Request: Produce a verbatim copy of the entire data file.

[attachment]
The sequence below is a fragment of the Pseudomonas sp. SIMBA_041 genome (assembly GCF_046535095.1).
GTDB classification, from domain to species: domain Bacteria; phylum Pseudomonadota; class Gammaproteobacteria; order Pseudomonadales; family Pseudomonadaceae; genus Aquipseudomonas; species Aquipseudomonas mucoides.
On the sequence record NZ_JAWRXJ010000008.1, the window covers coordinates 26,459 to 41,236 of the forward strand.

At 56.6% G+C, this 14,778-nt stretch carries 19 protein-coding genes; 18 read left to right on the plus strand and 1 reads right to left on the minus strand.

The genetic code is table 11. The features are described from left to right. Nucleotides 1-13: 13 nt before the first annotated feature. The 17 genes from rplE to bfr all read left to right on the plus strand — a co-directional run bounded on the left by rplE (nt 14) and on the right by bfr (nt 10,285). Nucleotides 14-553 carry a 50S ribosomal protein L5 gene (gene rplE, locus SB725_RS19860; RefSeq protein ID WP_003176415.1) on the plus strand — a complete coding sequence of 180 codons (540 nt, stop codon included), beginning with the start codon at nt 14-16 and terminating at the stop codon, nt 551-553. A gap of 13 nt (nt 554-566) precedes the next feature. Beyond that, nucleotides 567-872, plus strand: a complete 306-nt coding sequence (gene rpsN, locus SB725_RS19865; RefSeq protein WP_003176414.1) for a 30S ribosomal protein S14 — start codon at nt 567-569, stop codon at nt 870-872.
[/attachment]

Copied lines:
The sequence below is a fragment of the Pseudomonas sp. SIMBA_041 genome (assembly GCF_046535095.1).
GTDB classification, from domain to species: domain Bacteria; phylum Pseudomonadota; class Gammaproteobacteria; order Pseudomonadales; family Pseudomonadaceae; genus Aquipseudomonas; species Aquipseudomonas mucoides.
On the sequence record NZ_JAWRXJ010000008.1, the window covers coordinates 26,459 to 41,236 of the forward strand.

At 56.6% G+C, this 14,778-nt stretch carries 19 protein-coding genes; 18 read left to right on the plus strand and 1 reads right to left on the minus strand.

The genetic code is table 11. The features are described from left to right. Nucleotides 1-13: 13 nt before the first annotated feature. The 17 genes from rplE to bfr all read left to right on the plus strand — a co-directional run bounded on the left by rplE (nt 14) and on the right by bfr (nt 10,285). Nucleotides 14-553 carry a 50S ribosomal protein L5 gene (gene rplE, locus SB725_RS19860; RefSeq protein ID WP_003176415.1) on the plus strand — a complete coding sequence of 180 codons (540 nt, stop codon included), beginning with the start codon at nt 14-16 and terminating at the stop codon, nt 551-553. A gap of 13 nt (nt 554-566) precedes the next feature. Beyond that, nucleotides 567-872, plus strand: a complete 306-nt coding sequence (gene rpsN, locus SB725_RS19865; RefSeq protein WP_003176414.1) for a 30S ribosomal protein S14 — start codon at nt 567-569, stop codon at nt 870-872.